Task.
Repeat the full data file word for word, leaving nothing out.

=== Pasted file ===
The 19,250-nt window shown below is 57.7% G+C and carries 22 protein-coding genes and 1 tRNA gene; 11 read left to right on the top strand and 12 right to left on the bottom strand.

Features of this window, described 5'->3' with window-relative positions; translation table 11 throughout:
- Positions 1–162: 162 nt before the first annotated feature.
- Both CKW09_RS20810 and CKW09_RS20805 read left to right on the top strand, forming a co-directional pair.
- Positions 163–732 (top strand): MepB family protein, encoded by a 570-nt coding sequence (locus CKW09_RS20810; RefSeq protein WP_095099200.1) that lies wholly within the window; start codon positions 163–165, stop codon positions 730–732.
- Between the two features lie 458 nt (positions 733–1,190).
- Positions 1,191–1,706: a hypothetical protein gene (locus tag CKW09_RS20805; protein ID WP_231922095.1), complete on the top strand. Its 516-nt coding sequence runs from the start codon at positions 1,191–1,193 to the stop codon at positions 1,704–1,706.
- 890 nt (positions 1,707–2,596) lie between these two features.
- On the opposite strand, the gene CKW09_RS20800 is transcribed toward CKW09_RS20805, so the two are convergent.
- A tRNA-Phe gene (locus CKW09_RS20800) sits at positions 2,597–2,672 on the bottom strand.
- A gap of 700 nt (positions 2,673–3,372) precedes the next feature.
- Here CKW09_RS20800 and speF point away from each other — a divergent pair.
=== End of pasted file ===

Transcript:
The 19,250-nt window shown below is 57.7% G+C and carries 22 protein-coding genes and 1 tRNA gene; 11 read left to right on the top strand and 12 right to left on the bottom strand.

Features of this window, described 5'->3' with window-relative positions; translation table 11 throughout:
- Positions 1–162: 162 nt before the first annotated feature.
- Both CKW09_RS20810 and CKW09_RS20805 read left to right on the top strand, forming a co-directional pair.
- Positions 163–732 (top strand): MepB family protein, encoded by a 570-nt coding sequence (locus CKW09_RS20810; RefSeq protein WP_095099200.1) that lies wholly within the window; start codon positions 163–165, stop codon positions 730–732.
- Between the two features lie 458 nt (positions 733–1,190).
- Positions 1,191–1,706: a hypothetical protein gene (locus tag CKW09_RS20805; protein ID WP_231922095.1), complete on the top strand. Its 516-nt coding sequence runs from the start codon at positions 1,191–1,193 to the stop codon at positions 1,704–1,706.
- 890 nt (positions 1,707–2,596) lie between these two features.
- On the opposite strand, the gene CKW09_RS20800 is transcribed toward CKW09_RS20805, so the two are convergent.
- A tRNA-Phe gene (locus CKW09_RS20800) sits at positions 2,597–2,672 on the bottom strand.
- A gap of 700 nt (positions 2,673–3,372) precedes the next feature.
- Here CKW09_RS20800 and speF point away from each other — a divergent pair.